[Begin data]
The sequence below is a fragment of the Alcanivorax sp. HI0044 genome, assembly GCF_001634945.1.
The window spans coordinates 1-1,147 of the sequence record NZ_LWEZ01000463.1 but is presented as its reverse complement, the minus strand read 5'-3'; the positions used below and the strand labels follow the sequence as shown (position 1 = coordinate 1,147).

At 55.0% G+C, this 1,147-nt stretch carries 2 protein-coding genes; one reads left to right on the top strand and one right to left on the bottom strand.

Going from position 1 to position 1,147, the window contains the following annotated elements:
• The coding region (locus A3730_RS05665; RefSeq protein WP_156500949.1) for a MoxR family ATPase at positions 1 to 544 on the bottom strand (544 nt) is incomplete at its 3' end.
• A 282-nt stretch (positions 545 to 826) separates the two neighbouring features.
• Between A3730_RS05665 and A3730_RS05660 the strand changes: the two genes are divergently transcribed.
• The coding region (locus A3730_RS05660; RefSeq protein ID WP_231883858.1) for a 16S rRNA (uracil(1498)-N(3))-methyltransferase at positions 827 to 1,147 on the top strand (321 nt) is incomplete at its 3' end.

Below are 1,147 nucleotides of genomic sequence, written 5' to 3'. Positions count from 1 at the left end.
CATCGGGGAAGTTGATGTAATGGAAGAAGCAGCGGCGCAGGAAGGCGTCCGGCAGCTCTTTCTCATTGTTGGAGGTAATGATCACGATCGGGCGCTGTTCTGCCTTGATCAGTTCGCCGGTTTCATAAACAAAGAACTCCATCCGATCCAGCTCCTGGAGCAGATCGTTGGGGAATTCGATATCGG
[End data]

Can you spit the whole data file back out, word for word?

The sequence below is a fragment of the Alcanivorax sp. HI0044 genome, assembly GCF_001634945.1.
The window spans coordinates 1-1,147 of the sequence record NZ_LWEZ01000463.1 but is presented as its reverse complement, the minus strand read 5'-3'; the positions used below and the strand labels follow the sequence as shown (position 1 = coordinate 1,147).

At 55.0% G+C, this 1,147-nt stretch carries 2 protein-coding genes; one reads left to right on the top strand and one right to left on the bottom strand.

Going from position 1 to position 1,147, the window contains the following annotated elements:
• The coding region (locus A3730_RS05665; RefSeq protein WP_156500949.1) for a MoxR family ATPase at positions 1 to 544 on the bottom strand (544 nt) is incomplete at its 3' end.
• A 282-nt stretch (positions 545 to 826) separates the two neighbouring features.
• Between A3730_RS05665 and A3730_RS05660 the strand changes: the two genes are divergently transcribed.
• The coding region (locus A3730_RS05660; RefSeq protein ID WP_231883858.1) for a 16S rRNA (uracil(1498)-N(3))-methyltransferase at positions 827 to 1,147 on the top strand (321 nt) is incomplete at its 3' end.

Below are 1,147 nucleotides of genomic sequence, written 5' to 3'. Positions count from 1 at the left end.
CATCGGGGAAGTTGATGTAATGGAAGAAGCAGCGGCGCAGGAAGGCGTCCGGCAGCTCTTTCTCATTGTTGGAGGTAATGATCACGATCGGGCGCTGTTCTGCCTTGATCAGTTCGCCGGTTTCATAAACAAAGAACTCCATCCGATCCAGCTCCTGGAGCAGATCGTTGGGGAATTCGATATCGG